One more story before the annual holiday overdose and detox.
As I have already shared, this year more than any I can remember has filled me with a good-natured holiday spirit, apparently so much so that I'm even stopping to help strangers on the street. This is a strange little tale of such holidaytime mitzvot, if you'll indulge me.
About a week or so ago, I was finishing up a round of holiday shopping when I decided to hit up Papaya King on 86th St. for a little festive frankfurter. As I passed by the Loews theater I was flagged down by a fairly ordinary looking gentleman. Having grown up around and now lived in the Big Apple, I was wary of someone trying to grab my attention saying, "Excuse me, excuse me, I'm not gonna ask you for money, could I just ask you something for one second?" Usually such a person is actually trying to say, "I'm about to ask you for money in a very strange way, could I just harass you for several uncomfortable seconds and/or minutes?" I was leery, but he said he wouldn't ask for money and I guess I figured I could just be on my way if he did, so I slowed down to the old, I'm-walking-past-you-but-slowing-down-and-making-eye-contact-so-you-have-roughly-4-seconds-to-make-your-pitch-before-I-move-on pace.
"Hey man, I know this is crazy but I was just in there with my girlfriend and we started arguing, she stormed out and stole my car and drove back to Jersey," he started, gesturing toward the movie theater. "I gotta get on the Path train and get my car back, but I have no cash and they won't refund my tickets," the man continued. Producing two ticket stubs, he made his pitch: "They won't give me my money back because I'm just one person with the two ticket stubs, but like I said my girlfriend ran out on me. You think you could try to take these inside and get my refund for me so I'll have some cash for the train?"
Right now you might be in disbelief that I let this exchange go on for even this long. You may be shouting at your screen, "Walk away, Schiff! Walk the eff away!" Nine times out of ten I would have, but something kept me involved with this one. It was just too confusing. I couldn't walk away without more details. "Why would they give me - a single person with two ticket stubs - a refund when they wouldn't give it to you?" I asked. The man told me he couldn't be sure that they would, but also added that when he had attempted to get a refund he "Got a little smart with the manager." Alright, more pieces of the puzzle falling into place. At this point I'm skeptical and almost about to walk away. If this guy wants to fight with his girlfriend and cause a scene in a movie theater, let him find his own way home, right? I just couldn't do it, though. I gave him a cross-eyed, "Who farted?" face and voiced my doubt. "I don't know, man, seems pretty unlikely." That's when he hit me with this gem:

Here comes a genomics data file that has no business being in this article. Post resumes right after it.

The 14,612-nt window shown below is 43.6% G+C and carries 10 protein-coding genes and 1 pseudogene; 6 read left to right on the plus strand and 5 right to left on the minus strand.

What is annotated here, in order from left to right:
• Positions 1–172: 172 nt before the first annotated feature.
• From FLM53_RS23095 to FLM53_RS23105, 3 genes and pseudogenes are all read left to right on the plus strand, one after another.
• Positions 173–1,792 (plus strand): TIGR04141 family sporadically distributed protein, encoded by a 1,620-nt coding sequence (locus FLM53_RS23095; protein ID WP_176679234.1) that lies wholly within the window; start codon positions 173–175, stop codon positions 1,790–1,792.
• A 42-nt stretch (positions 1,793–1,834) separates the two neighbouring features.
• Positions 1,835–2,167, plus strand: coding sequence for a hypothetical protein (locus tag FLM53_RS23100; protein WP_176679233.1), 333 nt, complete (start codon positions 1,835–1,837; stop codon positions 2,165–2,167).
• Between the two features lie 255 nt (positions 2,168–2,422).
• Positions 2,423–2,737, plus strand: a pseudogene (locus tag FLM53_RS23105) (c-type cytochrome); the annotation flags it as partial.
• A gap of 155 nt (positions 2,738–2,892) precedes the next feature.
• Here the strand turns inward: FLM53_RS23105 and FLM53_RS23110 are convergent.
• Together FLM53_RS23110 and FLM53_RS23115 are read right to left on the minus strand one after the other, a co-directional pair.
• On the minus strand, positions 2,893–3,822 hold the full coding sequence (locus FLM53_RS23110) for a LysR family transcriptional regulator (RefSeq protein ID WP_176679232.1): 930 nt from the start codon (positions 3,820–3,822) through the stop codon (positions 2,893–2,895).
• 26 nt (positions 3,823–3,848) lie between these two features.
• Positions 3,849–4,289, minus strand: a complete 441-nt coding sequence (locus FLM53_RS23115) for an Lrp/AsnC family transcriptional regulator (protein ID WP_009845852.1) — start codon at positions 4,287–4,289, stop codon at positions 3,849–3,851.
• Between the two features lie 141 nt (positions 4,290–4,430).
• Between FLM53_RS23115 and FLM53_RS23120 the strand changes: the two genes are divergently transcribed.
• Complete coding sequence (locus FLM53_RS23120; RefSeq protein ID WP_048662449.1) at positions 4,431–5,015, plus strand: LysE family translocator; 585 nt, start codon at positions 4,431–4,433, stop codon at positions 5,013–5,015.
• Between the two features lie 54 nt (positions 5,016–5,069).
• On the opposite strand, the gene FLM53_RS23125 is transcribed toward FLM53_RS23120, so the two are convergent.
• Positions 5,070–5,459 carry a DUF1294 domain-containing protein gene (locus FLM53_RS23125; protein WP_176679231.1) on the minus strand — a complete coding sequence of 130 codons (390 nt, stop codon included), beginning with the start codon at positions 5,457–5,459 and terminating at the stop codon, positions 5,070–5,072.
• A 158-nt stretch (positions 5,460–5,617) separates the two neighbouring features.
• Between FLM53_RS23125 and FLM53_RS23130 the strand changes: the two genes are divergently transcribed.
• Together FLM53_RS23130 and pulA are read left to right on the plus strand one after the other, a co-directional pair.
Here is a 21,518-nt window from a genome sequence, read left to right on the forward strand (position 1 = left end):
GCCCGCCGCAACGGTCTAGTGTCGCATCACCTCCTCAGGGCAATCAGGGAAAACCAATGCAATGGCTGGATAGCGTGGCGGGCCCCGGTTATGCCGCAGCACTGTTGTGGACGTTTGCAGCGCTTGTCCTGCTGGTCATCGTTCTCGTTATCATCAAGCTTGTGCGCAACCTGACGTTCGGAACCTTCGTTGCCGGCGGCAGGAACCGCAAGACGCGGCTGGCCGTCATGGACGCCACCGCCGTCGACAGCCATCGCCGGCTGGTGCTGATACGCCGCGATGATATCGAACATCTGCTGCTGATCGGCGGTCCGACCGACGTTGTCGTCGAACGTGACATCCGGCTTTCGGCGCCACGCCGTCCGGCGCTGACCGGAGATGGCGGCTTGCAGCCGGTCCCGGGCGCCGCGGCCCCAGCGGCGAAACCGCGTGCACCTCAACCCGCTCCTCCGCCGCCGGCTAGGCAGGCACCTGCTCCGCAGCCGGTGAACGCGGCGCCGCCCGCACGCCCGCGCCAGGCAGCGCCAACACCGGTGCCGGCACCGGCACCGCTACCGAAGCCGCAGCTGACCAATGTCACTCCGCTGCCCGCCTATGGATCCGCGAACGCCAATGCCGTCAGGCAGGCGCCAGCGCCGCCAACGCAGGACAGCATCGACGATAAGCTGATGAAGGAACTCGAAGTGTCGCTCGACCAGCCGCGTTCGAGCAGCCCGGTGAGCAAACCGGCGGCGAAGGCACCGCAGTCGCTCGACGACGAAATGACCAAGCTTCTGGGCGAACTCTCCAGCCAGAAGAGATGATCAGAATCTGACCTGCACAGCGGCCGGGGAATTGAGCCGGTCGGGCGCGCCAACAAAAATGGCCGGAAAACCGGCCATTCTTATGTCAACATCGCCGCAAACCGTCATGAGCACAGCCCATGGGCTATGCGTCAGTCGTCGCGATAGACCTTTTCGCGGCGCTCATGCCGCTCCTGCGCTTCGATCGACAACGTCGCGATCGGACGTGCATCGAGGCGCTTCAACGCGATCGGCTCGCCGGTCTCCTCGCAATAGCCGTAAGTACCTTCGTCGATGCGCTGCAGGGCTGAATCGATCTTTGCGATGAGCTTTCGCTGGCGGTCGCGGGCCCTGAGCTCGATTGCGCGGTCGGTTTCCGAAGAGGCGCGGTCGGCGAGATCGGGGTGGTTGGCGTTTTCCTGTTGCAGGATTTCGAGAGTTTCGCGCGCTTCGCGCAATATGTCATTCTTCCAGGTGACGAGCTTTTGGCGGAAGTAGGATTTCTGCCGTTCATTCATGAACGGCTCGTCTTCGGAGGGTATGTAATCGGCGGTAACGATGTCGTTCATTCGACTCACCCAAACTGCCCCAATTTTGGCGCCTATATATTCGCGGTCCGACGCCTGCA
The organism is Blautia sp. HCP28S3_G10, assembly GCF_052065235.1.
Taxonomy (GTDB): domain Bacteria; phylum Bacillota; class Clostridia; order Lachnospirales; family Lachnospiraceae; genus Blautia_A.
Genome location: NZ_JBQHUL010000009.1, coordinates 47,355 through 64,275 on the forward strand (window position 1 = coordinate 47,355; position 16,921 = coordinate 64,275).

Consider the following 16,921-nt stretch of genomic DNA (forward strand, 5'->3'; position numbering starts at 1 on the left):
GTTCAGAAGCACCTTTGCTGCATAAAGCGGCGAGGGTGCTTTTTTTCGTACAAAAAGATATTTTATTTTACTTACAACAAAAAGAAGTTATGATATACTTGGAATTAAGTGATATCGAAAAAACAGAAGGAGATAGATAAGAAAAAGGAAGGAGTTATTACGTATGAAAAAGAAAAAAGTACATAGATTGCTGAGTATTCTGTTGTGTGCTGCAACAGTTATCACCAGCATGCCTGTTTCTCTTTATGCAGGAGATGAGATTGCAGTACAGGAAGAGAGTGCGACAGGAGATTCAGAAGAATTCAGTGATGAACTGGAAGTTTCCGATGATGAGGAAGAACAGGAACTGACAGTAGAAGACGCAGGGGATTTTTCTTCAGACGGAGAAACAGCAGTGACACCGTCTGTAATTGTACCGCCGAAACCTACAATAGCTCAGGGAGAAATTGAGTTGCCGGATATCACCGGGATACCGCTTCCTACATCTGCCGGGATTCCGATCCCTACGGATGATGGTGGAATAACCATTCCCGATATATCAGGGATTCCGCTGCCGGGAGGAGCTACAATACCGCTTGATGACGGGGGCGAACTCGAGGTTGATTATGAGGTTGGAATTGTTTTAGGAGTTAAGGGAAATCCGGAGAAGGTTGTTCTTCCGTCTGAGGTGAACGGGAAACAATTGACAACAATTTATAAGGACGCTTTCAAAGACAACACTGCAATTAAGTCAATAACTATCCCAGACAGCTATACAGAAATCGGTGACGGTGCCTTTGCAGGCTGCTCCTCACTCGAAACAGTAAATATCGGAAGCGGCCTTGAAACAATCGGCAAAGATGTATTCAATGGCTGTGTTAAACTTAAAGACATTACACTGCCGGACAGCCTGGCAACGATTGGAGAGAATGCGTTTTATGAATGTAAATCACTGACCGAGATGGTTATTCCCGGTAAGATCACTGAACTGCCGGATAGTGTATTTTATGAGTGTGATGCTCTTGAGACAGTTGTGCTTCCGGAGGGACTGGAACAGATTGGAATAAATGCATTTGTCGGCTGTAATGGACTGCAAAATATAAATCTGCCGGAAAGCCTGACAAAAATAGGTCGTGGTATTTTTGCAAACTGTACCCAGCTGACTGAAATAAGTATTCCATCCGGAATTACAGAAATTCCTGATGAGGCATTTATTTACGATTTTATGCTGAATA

"The worst that can happen is they say no."
I thought it over for a second and I decided, "Hot damn, 3rd avenue stranger, you're right. What the hell? It's relatively light outside, we're in a crowded area, you seem harmless, albeit sketchy, enough. I'm gonna do it. Gimme them ticket stubs. All they can do is say no, right?" With that I was off on my mission. I took the stubs, walked into the theater and cut the entire line of people waiting to buy tickets. I got to the front counter, bypassed the manager-type in the button-down and set my sights on my target, the wide-eyed, probably less likely to ask questions teenage cashier. I approached her and ad libbed a story about my car is getting towed, my girlfriend ran after the tow truck and I need to refund these tickets because we're not staying. The cashier, not wanting to question the fact that a man whose car is presently being towed for some reason has time to stop and refund his movie tickets before chasing after the tow truck, looked up at me with those innocent eyes and said, "No problem." Sure enough, she took the ticket stubs, printed up and signed a little return receipt thing for the register, opened the drawer and started counting bills. "You paid cash for these, right?" she asked, catching me off guard. I replied that of course I had, and she produced 25 big ones. I took the money outside to my grateful new stranger friend, who seemed legitimately awestruck (although not enough to give me a portion of the refunded cash as a thank you). "God bless you, man," he said, turning toward New Jersey. "Dude," I said to him with a sheepish look, "get back to Jersey and make up with your girlfriend, damn." With a giggle and a grin he was off on his way, possibly to the Path station to track down and reconcile with his girlfriend, possibly to the nearest liquor store - I would have been more than upset if I had seen him at the Papaya King counter moments later - but I walked away feeling good. I had done a good deed for a fellow man in distress, a random act of kindness in the midst of the season of perpetual giving.
My question to you is, do you think it could have been a scam? Jaded as we are, New Yorkers think everyone that stops to talk to us is out to get us somehow. Oftentimes this is the case, but I don't necessarily think it was this time. I mean, who goes to the movies, then stands around outside the theater asking people to go in and refund the ticket stubs? Do people really go into movie theaters collecting stubs off the floor to then pull off the curbside bait-and-switch? He never once tried to take my money or get forceful with me. Is it possible that this simply was a random act of good will toward men? What do you guys think about all this? For now I'm going with a self-congratulatory, "Job well done," and hanging on to this one as a good Christmas story, but I'm curious to hear your thoughts.
On a completely unrelated note, my roommate just got back from this cruise, which creeps me the f out. Imagine you were on the ship and learned the news on your cabin television? Holy shit.